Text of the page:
And adding even further restrictions on input ranges just makes it
 worse. It actually wouldn't hurt my feelings one whit if we got rid of
 the idea of input ranges entirely.

The motivating example for input ranges, at least according to TDPL, is find(). There's nothing about find() that precludes non-forward input ranges. A lot would be missing from the usefulness of ranges if we were forced to only use forward ranges. [...]
 Regardless, there's nothing in how input ranges are currently defined
 which indicates that front would ever be invalidated for _any_ type of
 range, and ByLine and ByChunk are pretty much the only ranges I've
 ever seen which invalidate previous calls to front. So, I don't see
 how you could think that they're anything but abnormal.

I can think of quite a few situations in which it's useful to not assume that the return value of .front is persistent, which I've already mentioned before: in-place array permutation, reused buffers for complex computations, etc..
 And if you really want to argue that whether front can be invalidated
 or not is somehow part of the difference between an input range and a
 forward range, then the documentation on that needs to make that
 _very_ clear, and it's going to be that much worse to deal with input
 ranges which aren't forward ranges.

[...] I think I'm not so sure about Andrei's lumping input ranges with persistent return values from .front together with forward ranges. Some algorithms, like findAdjacent, do not need a forward range, but they do need a persistent .front. I do not like the idea of artificially limiting the scope of findAdjacent just because you can't assume input ranges' .front returns a persistent value. Like somebody else mentioned, whether .front is transient or not is orthogonal to whether the range is an input range or a forward range. There can be ranges whose .front is persistent, but they can't be forward ranges for practical reasons. T -- Having a smoking section in a restaurant is like having a peeing section in a swimming pool. -- Edward Burr
Oct 17 2012
parent reply Don Clugston <dac nospam.com> writes:
On 17/10/12 23:41, H. S. Teoh wrote:
 On Wed, Oct 17, 2012 at 12:55:56PM -0700, Jonathan M Davis wrote:
 [...]
 I'm increasingly convinced that input ranges which are not forward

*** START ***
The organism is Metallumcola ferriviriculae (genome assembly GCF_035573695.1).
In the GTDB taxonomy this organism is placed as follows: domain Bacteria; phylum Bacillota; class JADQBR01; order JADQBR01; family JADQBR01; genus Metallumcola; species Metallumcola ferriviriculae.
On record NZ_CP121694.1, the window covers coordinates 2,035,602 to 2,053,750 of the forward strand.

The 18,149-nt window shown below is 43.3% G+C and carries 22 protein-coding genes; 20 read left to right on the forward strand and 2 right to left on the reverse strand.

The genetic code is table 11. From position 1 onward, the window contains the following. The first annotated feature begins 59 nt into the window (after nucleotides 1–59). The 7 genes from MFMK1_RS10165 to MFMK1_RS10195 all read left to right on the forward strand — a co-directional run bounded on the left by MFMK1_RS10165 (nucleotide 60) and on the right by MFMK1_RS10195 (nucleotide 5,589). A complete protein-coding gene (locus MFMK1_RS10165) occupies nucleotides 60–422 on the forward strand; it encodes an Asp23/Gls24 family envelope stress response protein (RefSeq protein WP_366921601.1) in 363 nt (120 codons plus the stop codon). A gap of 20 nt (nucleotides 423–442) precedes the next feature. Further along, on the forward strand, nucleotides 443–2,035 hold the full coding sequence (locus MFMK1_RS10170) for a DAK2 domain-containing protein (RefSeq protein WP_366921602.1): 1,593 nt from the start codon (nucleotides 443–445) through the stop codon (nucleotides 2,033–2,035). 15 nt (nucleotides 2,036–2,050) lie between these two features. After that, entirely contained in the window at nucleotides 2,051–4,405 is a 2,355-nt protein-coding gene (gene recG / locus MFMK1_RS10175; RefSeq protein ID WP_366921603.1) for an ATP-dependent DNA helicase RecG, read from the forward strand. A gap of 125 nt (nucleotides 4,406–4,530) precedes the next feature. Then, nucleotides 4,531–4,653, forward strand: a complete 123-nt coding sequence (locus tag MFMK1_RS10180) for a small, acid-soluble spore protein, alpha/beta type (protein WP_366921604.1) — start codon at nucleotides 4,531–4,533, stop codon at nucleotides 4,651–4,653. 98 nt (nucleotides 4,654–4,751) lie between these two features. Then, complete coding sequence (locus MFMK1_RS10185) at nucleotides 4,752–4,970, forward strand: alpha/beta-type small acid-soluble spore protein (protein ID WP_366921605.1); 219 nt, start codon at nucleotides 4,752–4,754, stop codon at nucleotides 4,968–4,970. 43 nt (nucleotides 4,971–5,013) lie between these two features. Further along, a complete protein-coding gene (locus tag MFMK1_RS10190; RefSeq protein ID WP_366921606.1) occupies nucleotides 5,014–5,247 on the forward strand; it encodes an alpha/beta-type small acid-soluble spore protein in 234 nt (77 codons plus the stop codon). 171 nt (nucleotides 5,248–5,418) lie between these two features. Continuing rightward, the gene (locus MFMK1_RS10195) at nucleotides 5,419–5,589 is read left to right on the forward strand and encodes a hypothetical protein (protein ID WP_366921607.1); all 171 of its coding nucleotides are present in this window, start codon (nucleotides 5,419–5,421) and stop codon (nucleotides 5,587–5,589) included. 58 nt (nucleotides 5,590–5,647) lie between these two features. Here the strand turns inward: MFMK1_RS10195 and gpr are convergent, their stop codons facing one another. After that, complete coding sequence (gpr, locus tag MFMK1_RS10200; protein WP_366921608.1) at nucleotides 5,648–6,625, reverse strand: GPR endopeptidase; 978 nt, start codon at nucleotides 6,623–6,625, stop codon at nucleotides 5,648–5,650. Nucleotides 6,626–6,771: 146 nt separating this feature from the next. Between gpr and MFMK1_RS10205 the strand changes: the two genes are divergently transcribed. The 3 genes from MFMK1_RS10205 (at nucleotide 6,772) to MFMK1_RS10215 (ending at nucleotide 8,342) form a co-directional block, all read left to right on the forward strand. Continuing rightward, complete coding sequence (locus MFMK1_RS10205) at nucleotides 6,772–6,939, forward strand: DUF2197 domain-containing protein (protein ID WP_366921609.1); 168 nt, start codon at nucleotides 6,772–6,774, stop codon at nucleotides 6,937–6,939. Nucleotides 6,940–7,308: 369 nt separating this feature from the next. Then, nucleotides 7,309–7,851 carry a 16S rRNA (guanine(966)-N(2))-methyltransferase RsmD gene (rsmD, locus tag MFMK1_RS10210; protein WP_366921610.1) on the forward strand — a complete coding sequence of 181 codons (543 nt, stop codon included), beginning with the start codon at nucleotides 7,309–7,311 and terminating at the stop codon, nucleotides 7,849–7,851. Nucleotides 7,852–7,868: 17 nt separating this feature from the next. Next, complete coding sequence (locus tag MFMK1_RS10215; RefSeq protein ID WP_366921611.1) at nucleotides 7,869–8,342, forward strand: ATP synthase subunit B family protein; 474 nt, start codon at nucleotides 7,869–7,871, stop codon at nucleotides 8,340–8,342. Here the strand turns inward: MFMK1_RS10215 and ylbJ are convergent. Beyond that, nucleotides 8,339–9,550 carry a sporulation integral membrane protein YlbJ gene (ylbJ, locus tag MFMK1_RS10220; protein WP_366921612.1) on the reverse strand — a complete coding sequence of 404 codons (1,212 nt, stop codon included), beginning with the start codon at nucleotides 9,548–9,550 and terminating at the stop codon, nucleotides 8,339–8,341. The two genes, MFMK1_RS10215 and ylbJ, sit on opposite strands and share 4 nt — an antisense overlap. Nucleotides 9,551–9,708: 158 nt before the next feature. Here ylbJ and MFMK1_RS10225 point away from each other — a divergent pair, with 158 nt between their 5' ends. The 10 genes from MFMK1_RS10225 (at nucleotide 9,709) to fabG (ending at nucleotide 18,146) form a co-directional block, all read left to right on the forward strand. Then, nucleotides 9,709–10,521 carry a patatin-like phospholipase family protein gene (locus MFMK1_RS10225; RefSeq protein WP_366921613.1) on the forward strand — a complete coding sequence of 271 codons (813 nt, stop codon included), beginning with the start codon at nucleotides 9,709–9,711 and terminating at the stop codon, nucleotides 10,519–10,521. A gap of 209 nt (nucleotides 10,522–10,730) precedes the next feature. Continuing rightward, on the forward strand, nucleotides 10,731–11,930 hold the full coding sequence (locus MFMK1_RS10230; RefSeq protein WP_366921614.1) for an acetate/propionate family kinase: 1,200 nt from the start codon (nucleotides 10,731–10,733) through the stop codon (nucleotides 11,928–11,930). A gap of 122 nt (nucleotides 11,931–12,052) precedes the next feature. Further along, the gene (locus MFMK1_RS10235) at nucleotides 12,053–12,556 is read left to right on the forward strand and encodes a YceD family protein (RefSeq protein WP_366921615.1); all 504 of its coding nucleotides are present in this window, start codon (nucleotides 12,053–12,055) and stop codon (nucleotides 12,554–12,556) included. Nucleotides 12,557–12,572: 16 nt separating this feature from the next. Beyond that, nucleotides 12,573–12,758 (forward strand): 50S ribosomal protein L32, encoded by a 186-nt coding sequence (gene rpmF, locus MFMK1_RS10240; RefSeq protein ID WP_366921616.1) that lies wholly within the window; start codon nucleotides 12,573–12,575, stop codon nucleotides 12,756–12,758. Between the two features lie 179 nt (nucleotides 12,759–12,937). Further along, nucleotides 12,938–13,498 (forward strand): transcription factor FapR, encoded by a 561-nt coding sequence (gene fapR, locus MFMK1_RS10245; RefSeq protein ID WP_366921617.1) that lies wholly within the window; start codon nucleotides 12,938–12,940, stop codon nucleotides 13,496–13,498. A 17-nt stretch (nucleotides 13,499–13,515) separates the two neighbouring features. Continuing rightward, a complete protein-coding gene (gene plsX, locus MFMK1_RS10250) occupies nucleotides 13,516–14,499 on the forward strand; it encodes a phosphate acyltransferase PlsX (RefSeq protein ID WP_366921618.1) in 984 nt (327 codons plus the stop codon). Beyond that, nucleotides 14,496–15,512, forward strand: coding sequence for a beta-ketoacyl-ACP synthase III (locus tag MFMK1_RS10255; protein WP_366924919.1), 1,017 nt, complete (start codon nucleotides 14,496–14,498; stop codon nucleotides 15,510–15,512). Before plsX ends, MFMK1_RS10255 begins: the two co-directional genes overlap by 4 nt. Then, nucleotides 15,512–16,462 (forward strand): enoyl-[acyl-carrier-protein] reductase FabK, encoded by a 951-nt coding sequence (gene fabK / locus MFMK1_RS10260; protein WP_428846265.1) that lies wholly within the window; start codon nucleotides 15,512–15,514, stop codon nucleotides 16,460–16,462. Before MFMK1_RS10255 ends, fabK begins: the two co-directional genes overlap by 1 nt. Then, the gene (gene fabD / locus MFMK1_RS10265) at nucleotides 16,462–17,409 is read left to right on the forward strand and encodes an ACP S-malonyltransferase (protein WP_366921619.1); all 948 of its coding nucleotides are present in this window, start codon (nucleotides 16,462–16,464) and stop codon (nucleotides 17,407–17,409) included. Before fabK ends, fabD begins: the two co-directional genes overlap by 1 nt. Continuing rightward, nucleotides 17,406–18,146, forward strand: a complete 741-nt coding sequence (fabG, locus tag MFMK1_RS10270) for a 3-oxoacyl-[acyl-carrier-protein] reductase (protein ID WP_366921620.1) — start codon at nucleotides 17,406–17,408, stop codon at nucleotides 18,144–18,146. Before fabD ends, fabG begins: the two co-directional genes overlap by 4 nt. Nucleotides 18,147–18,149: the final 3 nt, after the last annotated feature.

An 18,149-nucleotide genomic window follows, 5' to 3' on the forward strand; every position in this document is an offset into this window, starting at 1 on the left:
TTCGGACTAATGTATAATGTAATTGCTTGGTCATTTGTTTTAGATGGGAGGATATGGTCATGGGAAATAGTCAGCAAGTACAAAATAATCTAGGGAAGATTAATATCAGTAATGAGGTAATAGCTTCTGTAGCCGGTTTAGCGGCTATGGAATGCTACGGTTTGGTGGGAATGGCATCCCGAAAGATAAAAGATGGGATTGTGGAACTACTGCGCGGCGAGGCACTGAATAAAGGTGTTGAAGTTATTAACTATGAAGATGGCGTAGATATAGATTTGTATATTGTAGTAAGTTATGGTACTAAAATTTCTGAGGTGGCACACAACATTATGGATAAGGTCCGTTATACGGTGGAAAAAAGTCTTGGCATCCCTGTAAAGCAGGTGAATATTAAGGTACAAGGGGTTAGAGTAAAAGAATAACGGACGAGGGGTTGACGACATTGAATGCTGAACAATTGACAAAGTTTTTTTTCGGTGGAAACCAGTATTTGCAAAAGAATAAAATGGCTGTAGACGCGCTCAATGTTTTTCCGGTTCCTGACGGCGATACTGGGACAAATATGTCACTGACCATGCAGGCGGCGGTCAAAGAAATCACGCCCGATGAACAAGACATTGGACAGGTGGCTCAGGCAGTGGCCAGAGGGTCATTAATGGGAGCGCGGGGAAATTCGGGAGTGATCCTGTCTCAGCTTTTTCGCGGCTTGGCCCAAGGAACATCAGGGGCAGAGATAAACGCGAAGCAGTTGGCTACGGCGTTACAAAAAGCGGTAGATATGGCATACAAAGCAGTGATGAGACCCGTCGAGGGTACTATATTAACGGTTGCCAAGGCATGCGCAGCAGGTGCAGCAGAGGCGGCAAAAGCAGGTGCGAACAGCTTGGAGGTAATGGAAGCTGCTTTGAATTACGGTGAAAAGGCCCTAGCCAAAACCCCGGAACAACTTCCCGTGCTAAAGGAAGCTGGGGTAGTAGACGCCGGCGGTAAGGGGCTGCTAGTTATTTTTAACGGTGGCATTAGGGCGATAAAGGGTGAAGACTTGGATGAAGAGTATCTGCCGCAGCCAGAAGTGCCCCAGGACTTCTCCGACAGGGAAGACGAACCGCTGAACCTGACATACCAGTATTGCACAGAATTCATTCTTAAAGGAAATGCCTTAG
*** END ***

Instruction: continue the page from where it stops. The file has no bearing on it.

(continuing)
ranges are useless for pretty much anything other than foreach. Far
 too much requires that you be able to save the current state - and
 most stuff _inherently_ requires it such that it's not simply a
 question of implementing the function differently.

It's perfectly possible to implement joiner, chain, find, count, cmp, equal, until, filter, map, reduce, without assuming that the value returned by .front is persistent. Just to name a few. In fact, it's even possible to implement cartesianProduct in which one of the ranges is an input range. I'd hardly call that useless.
 And adding even further restrictions on input ranges just makes it
 worse. It actually wouldn't hurt my feelings one whit if we got rid of
 the idea of input ranges entirely.

The motivating example for input ranges, at least according to TDPL, is find(). There's nothing about find() that precludes non-forward input ranges. A lot would be missing from the usefulness of ranges if we were forced to only use forward ranges. [...]
 Regardless, there's nothing in how input ranges are currently defined
 which indicates that front would ever be invalidated for _any_ type of
 range, and ByLine and ByChunk are pretty much the only ranges I've
 ever seen which invalidate previous calls to front. So, I don't see
 how you could think that they're anything but abnormal.

I can think of quite a few situations in which it's useful to not assume that the return value of .front is persistent, which I've already mentioned before: in-place array permutation, reused buffers for complex computations, etc..
 And if you really want to argue that whether front can be invalidated
 or not is somehow part of the difference between an input range and a
 forward range, then the documentation on that needs to make that
 _very_ clear, and it's going to be that much worse to deal with input
 ranges which aren't forward ranges.

[...] I think I'm not so sure about Andrei's lumping input ranges with persistent return values from .front together with forward ranges. Some algorithms, like findAdjacent, do not need a forward range, but they do need a persistent .front. I do not like the idea of artificially limiting the scope of findAdjacent just because you can't assume input ranges' .front returns a persistent value. Like somebody else mentioned, whether .front is transient or not is orthogonal to whether the range is an input range or a forward range. There can be ranges whose .front is persistent, but they can't be forward ranges for practical reasons.

Is it actually orthogonal? Is it possible for a forward range to be transient? Or is it an intermediate concept? TransientInputRange -> NonTransientInputRange -> ForwardRange